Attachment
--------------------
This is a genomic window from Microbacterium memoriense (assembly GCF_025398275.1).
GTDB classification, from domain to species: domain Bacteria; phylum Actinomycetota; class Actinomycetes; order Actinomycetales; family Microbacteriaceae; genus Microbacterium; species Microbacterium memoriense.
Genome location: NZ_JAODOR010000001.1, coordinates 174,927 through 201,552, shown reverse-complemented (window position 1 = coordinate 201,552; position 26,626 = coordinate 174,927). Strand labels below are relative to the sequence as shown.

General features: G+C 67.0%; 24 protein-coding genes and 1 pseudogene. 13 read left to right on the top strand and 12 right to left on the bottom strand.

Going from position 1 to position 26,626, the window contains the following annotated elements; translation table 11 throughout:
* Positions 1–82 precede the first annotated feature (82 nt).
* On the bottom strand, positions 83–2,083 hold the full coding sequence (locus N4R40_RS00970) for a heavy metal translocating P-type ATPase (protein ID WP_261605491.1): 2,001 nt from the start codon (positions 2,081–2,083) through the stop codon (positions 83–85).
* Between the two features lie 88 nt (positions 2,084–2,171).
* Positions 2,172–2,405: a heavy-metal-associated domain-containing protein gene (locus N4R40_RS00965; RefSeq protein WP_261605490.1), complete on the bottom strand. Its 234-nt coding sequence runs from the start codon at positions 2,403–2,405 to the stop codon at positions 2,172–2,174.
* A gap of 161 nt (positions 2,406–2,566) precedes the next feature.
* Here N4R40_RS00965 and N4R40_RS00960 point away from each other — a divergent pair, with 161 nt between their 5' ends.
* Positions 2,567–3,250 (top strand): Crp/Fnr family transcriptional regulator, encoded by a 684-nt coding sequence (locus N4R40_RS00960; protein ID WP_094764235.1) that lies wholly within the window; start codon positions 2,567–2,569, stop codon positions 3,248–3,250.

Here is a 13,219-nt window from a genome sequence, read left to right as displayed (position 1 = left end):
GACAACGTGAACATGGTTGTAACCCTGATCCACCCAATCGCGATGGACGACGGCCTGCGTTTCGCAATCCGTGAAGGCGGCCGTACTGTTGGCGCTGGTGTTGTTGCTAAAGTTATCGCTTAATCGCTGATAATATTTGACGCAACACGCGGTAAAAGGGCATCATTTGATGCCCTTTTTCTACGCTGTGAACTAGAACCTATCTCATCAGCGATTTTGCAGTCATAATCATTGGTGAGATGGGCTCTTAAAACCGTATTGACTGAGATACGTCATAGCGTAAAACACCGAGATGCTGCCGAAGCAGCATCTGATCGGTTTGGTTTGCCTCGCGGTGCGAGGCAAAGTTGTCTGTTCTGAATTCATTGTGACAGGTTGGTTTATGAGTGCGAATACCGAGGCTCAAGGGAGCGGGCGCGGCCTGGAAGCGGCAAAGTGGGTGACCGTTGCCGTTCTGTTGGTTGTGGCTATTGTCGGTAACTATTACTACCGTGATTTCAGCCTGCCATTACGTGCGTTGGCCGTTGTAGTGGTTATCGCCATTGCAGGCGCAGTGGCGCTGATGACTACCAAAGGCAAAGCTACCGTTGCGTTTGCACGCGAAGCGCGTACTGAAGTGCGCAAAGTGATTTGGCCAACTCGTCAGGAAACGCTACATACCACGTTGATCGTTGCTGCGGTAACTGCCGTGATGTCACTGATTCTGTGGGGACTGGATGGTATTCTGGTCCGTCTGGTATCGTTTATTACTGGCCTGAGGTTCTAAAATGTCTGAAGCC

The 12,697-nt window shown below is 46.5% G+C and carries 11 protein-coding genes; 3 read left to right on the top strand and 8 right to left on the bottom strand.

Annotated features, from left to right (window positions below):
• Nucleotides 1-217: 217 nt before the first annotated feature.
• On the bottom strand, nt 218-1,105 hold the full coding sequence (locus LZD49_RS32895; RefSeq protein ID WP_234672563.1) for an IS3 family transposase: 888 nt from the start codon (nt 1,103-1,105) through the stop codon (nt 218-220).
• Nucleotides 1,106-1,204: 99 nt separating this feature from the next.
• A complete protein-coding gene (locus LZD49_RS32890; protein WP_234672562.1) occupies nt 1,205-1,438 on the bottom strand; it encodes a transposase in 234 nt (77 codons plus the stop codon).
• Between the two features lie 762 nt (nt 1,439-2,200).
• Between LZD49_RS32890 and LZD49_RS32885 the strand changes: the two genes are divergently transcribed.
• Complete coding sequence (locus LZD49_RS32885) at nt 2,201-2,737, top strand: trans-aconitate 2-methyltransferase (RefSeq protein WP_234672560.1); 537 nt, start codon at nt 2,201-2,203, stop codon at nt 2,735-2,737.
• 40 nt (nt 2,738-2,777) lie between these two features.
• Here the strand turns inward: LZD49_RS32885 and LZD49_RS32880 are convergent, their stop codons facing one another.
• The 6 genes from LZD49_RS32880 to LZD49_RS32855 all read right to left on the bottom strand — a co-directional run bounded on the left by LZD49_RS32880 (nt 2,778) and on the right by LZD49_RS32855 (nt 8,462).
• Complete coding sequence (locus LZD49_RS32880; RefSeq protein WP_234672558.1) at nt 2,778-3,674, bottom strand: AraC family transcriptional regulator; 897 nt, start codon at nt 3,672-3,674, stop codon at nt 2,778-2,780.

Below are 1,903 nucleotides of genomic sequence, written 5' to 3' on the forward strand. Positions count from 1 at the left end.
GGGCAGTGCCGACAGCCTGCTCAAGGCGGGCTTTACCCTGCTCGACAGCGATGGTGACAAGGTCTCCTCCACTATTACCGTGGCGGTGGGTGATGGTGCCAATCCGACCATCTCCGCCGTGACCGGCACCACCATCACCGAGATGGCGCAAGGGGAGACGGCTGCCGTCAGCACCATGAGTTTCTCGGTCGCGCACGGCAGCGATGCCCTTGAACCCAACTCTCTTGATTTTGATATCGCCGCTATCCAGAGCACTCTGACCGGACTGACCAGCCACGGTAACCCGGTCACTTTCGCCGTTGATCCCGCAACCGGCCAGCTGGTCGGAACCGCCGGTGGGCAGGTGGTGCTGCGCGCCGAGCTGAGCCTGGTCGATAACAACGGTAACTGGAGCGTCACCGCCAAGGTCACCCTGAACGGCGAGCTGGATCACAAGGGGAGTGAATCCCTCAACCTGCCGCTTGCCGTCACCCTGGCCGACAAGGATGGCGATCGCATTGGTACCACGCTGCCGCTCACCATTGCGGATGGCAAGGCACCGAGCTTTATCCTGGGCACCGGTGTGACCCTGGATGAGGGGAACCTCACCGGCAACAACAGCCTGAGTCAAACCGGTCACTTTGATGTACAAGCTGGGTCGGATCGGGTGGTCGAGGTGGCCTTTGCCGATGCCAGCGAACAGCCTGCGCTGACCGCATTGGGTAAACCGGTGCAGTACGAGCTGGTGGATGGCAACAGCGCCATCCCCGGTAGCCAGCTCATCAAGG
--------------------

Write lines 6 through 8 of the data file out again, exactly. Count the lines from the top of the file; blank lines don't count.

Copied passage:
* Positions 1–82 precede the first annotated feature (82 nt).
* On the bottom strand, positions 83–2,083 hold the full coding sequence (locus N4R40_RS00970) for a heavy metal translocating P-type ATPase (protein ID WP_261605491.1): 2,001 nt from the start codon (positions 2,081–2,083) through the stop codon (positions 83–85).
* Between the two features lie 88 nt (positions 2,084–2,171).